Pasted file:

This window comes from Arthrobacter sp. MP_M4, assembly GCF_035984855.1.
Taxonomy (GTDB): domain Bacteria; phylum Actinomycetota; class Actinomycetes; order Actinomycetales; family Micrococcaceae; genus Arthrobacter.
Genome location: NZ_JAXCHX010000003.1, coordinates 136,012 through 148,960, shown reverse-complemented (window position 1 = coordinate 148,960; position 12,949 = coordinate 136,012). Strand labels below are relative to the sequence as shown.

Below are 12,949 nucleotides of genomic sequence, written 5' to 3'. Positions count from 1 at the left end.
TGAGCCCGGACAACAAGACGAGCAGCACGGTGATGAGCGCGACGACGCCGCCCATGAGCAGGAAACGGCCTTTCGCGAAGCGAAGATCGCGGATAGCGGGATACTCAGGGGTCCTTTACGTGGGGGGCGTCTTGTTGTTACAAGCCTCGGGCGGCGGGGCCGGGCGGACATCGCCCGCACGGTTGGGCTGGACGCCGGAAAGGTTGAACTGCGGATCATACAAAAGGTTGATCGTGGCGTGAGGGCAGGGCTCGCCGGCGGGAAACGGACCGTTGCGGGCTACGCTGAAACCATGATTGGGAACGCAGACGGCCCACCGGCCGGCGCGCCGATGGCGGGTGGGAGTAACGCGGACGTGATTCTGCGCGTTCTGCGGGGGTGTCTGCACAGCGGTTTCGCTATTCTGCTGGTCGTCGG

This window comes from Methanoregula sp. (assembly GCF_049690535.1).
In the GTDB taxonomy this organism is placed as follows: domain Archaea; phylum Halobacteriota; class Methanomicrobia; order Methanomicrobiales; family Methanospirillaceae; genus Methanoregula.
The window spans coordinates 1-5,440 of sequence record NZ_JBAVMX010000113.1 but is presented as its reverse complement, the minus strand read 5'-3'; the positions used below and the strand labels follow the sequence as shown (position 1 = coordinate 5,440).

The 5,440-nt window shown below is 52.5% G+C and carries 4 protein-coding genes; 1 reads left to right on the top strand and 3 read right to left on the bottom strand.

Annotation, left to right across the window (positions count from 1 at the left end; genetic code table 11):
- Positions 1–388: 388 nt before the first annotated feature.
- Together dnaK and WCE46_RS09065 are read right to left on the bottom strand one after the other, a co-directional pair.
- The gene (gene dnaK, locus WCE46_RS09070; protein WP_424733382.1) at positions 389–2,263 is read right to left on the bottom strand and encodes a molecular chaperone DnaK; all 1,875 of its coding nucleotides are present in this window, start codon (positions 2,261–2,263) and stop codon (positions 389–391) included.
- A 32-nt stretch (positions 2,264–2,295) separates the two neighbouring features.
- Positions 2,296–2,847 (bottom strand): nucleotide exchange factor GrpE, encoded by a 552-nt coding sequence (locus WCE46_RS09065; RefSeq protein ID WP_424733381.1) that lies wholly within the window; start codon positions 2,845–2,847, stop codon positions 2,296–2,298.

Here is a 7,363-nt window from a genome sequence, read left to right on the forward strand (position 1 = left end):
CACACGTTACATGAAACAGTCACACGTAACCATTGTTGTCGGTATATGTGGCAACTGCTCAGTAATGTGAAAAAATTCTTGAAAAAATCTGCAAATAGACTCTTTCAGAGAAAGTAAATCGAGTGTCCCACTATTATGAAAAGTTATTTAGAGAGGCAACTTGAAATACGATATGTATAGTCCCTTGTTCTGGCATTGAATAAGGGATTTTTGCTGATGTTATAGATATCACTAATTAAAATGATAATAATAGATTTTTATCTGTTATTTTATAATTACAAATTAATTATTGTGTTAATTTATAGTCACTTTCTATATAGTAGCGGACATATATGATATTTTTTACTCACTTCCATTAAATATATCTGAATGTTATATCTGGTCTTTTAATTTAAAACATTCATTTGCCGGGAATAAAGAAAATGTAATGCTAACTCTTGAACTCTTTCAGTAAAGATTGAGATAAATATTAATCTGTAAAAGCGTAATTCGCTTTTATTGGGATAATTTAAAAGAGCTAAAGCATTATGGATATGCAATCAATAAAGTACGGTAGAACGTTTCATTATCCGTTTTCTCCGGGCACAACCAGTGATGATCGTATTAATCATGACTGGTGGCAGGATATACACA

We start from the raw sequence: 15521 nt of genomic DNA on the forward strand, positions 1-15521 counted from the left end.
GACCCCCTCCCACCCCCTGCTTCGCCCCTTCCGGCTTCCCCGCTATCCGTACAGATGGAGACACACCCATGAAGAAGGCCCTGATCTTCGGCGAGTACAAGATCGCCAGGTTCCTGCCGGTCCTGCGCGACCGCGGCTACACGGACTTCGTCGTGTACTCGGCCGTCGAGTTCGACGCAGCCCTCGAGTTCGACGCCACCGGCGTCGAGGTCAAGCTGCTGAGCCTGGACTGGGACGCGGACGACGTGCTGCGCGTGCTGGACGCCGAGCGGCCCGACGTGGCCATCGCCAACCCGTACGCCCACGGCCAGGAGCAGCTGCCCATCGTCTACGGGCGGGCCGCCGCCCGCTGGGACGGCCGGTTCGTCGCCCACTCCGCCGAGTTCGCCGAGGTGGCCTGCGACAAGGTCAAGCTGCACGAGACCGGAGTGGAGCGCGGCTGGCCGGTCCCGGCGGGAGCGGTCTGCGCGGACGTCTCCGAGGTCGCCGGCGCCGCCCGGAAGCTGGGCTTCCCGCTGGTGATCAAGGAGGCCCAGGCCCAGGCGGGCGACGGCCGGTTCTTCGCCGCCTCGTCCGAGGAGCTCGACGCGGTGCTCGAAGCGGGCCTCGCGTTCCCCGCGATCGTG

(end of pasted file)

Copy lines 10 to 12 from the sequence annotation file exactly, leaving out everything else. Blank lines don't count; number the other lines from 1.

Annotation, left to right across the window (positions count from 1 at the left end; genetic code table 11):
- Positions 1–388: 388 nt before the first annotated feature.
- Together dnaK and WCE46_RS09065 are read right to left on the bottom strand one after the other, a co-directional pair.